The calibrator observations were somewhat noisier than the science data, due to the limited number of calibration sequences. We therefore did not perform an absolute calibration of the spectrally dispersed observations, as this would have degraded the signal-to-noise ratio (S/N) of the science data. Instead, we used differential measures that can be reliably computed by renormalizing the spectrally dispersed data, forcing the continuum around the Brγ line to match the prediction of the best-fit model of the continuum emission derived from the calibrated FT data (see Sect. 3.1). We averaged all observations for each of the two nights in order to increase the S/N. The subsequent uv-plane smearing has no significant impact on the results because the relevant scales are marginally resolved. The spectrally dispersed interferometric observables are shown in Fig. A.1. The first night has typical standard deviations of 0.004 in visibility amplitude, 0.25° in phase for each baseline, and 0.45° in phase closures, while the second is of lower quality, with 1σ uncertainties of 0.01 in amplitude, 0.5° in phase, and 0.8° in phase closures.

The Brγ line appears in emission in the spectrum. Its measured FWHM is 1.25 nm, therefore slightly enlarged compared to the 0.40 nm spectral resolution of GRAVITY. This broadening corresponds to a velocity dispersion of 164 km s−1. An increase of visibility amplitude is seen across the line profile for all baselines. A small but consistent signal is also seen in the differential phase across the line profile along three baselines over the two nights (see Fig. A.1). It reaches a level of 2.2, 2.5, and 3.3 σ along baselines UT4-3/2/1, respectively, for the first night. When averaging the three baselines, the signature appears at the 4 σ level across the line profile, as shown in Fig. 2. There is no significant detection of a phase closure signal across the Br γ line at a 1σ level of 0.31, 0.43, 0.31, 0.25 deg for the first night. The signatures of all interferometric observables across the line profile are adequately modeled by a Gaussian, with no evidence for a more complicated spectral profile (e.g., double peaked or S-shaped), and the behavior of interferometric observable is the same for the two nights.

The simplest geometrical model able to account for such signatures is a compact, mostly unresolved Br γ emission region. It is hereafter described by a Gaussian, without spatially resolved kinematics, which is slightly offset with respect to the barycenter of the continuum emission. In addition to the Br γ line position, broadening, and flux, the free parameters of the model are the angular half-flux radius of the Br γ emitting region, its astrometric offset relative to the continuum emission, and the position angle of this offset. While adjusting the spectrally dispersed data with the model, we kept the parameters of the continuum fixed since they are constrained by the FT data onto which the continuum has been rescaled. The best-fit model is overlaid to the data in Fig. A.1, and the corresponding best-fit parameters are listed in Table 3.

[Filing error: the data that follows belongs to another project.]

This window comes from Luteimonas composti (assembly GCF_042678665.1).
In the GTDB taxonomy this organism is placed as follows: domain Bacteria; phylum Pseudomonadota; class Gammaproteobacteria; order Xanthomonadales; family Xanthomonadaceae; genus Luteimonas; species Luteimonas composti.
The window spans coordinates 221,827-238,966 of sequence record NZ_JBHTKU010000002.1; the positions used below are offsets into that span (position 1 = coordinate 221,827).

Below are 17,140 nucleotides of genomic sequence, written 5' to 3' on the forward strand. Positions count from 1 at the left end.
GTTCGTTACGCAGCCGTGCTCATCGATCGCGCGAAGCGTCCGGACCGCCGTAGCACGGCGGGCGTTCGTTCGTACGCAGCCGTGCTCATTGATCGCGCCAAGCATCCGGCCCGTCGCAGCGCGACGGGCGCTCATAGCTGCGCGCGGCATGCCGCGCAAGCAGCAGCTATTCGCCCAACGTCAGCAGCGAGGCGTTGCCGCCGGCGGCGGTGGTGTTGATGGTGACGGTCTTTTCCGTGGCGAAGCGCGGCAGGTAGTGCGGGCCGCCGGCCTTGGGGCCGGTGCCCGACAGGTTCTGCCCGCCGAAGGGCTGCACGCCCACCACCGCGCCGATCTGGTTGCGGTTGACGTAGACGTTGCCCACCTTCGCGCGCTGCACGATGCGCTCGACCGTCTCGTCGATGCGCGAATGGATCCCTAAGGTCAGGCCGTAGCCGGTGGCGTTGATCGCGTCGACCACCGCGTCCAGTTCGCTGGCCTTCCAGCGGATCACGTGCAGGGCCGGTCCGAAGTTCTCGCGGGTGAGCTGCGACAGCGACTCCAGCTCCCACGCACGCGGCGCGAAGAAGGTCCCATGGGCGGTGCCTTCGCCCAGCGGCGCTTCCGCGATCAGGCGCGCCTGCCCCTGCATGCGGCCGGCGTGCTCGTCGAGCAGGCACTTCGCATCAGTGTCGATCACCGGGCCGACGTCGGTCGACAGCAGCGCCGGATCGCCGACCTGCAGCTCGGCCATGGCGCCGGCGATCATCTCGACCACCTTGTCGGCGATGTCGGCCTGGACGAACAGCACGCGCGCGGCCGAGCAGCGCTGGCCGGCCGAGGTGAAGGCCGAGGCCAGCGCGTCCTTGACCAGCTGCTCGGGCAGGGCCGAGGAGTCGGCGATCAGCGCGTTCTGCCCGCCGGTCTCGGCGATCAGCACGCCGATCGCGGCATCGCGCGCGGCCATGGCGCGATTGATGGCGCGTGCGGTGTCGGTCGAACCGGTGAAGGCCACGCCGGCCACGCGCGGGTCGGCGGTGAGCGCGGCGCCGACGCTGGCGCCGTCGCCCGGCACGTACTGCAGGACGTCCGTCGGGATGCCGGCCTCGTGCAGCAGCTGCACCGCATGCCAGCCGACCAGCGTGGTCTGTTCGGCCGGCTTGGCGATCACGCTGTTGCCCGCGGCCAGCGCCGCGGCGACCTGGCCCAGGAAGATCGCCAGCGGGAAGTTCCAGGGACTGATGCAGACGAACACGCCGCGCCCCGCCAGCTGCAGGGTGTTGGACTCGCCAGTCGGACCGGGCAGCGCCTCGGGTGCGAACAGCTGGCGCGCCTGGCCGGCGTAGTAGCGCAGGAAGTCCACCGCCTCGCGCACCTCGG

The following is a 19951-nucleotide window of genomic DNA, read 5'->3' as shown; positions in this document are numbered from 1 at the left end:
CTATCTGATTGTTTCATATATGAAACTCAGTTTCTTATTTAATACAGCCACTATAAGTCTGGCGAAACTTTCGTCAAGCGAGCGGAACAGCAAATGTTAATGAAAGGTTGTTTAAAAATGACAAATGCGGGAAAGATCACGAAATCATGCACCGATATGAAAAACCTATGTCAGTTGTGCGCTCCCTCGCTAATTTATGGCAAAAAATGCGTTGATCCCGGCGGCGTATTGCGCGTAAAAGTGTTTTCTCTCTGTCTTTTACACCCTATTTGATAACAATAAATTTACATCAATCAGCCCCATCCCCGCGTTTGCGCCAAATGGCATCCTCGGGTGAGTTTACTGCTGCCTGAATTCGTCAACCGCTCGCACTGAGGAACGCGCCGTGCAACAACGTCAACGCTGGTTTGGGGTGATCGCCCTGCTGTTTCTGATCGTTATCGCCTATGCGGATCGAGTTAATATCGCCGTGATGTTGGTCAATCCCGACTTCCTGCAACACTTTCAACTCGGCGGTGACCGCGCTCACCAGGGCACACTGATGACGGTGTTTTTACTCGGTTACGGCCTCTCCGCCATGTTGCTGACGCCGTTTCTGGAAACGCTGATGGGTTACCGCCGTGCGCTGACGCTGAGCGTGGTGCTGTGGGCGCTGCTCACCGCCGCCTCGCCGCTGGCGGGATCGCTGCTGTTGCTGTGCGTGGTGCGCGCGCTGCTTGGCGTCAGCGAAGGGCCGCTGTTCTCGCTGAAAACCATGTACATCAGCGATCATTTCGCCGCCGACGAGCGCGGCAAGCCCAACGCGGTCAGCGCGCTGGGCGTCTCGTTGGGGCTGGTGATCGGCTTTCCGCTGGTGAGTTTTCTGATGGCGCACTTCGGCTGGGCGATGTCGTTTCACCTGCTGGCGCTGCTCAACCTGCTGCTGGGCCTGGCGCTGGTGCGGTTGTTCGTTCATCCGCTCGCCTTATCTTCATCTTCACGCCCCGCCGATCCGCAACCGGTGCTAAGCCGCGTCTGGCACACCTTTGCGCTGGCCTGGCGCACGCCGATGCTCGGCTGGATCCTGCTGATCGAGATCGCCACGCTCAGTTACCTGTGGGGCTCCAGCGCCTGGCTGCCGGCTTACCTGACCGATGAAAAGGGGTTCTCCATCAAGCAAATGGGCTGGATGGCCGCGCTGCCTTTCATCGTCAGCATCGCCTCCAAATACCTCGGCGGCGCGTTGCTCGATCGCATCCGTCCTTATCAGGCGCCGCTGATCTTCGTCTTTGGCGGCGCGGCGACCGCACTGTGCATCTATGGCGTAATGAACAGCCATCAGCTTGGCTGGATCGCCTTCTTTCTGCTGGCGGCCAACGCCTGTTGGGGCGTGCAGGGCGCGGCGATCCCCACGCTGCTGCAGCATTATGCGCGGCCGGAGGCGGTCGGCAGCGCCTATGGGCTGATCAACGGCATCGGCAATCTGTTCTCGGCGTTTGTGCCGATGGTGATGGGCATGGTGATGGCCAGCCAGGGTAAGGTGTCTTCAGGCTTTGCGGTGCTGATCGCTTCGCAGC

The Brγ emitting region is notspatially resolved. The upper limit of 0.32 mas we derive on its size corresponds to 0.047 au at a distance of 146 pc, which translates into 5 R, for a stellar radius of 2 R, as derived in Paper II. The Brγ line emitting region is thus significantly more compact than the inner circumstellar disk whose half-flux radius reaches 15 R. The astrometric offset measures the distance between the photocenter of the Br γ emitting region and that of the continuum. It is listed in Table 3 and is expressed in microarcseconds, illustrating the exquisite precision of differential near-infrared long baseline interferometry. For the first night, the offset value of 52 μas corresponds to 0.0076 au, meaning 0.82 R, at a position angle of about 160°. The poorer S/N gathered during the second night unfortunately prevents us from detecting any temporal evolution of either the amplitude or the position angle of the astrometric offset.

thumbnail Fig. 2

Top panel: spectrum around the Brγ line for the night 2019-06-22. The gray area shows the extent of the Brγ line profile. Bottom panel: mean of the differential phase of the three baselines UT4-UT3, UT4-UT2, and UT4-UT1 for the night 2019-06-22. The standard deviation of the summed signal is 0.16°. The averaged phase signal is detected across the line profile at the 4σ level.

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Table 3

Best-fit parameters of the Brγ VLTI/GRAVITY data of DoAr 44.

4 Discussion

DoAr 44 belongs to the class of relatively rare young stellar systems with pre-transitional circumstellar disks. On large scales, high angular resolution 880 μm continuum maps obtained with SMA by Andrews et al. (2009, 2011) reveal the existence of a dust-depleted cavity extending up to a distance of 30 au from the central star with the cold dust emission arising from an outer ring about 25 au-wide. ALMA observations in the optically thin 13CO and C18O lines reveal a ring structure similar to that seen in the dust continuum emission albeit somewhat wider, namely a rotating gaseous ring extending from about 25 to 60 au from the central star, seen at an inclination of ≈ 20° (van der Marel et al. 2016). In addition, adaptive optics H-band polarized images reveal the presence of two symmetric shadows in the azimuthal brightness profile of the outer ring seen in scattered light (Casassus et al. 2018). A radiative transfer model suggests that these shadows are cast by an inner disk warp, with a relative inclination amounting to 30 ± 5° between the inner disk and the outer ring. On small scales, Espaillat et al. (2010) ascribed the near-infrared excess observed in the spectral energy distribution of the source to a hotter dust component, located at the dust sublimation radius of an optically thick inner disk. Using a radiative transfer model to describe the inner disk wall, they deduce a dust sublimation radius of 0.25 au at a temperature of 1200 K, and a size less than 0.4 au for the inner disk. Salyk et al. (2009, 2011) investigated the inner disk gaseous component by modeling the rovibrational transitions of CO lines seen in emission in the near-IR spectrum of the source. They derived a gaseous disk inner radius of 0.3 ± 0.1 au, which is consistent with that of the dusty component responsible for the near-IR excess. Thus, pre-transitional disk systems consist of a compact inner disk close to the star surrounded by a wide gas and dust-depleted cavity, and an outer ring or disk component, with a possible misalignment between the inner and outer scales of the circumstellar material.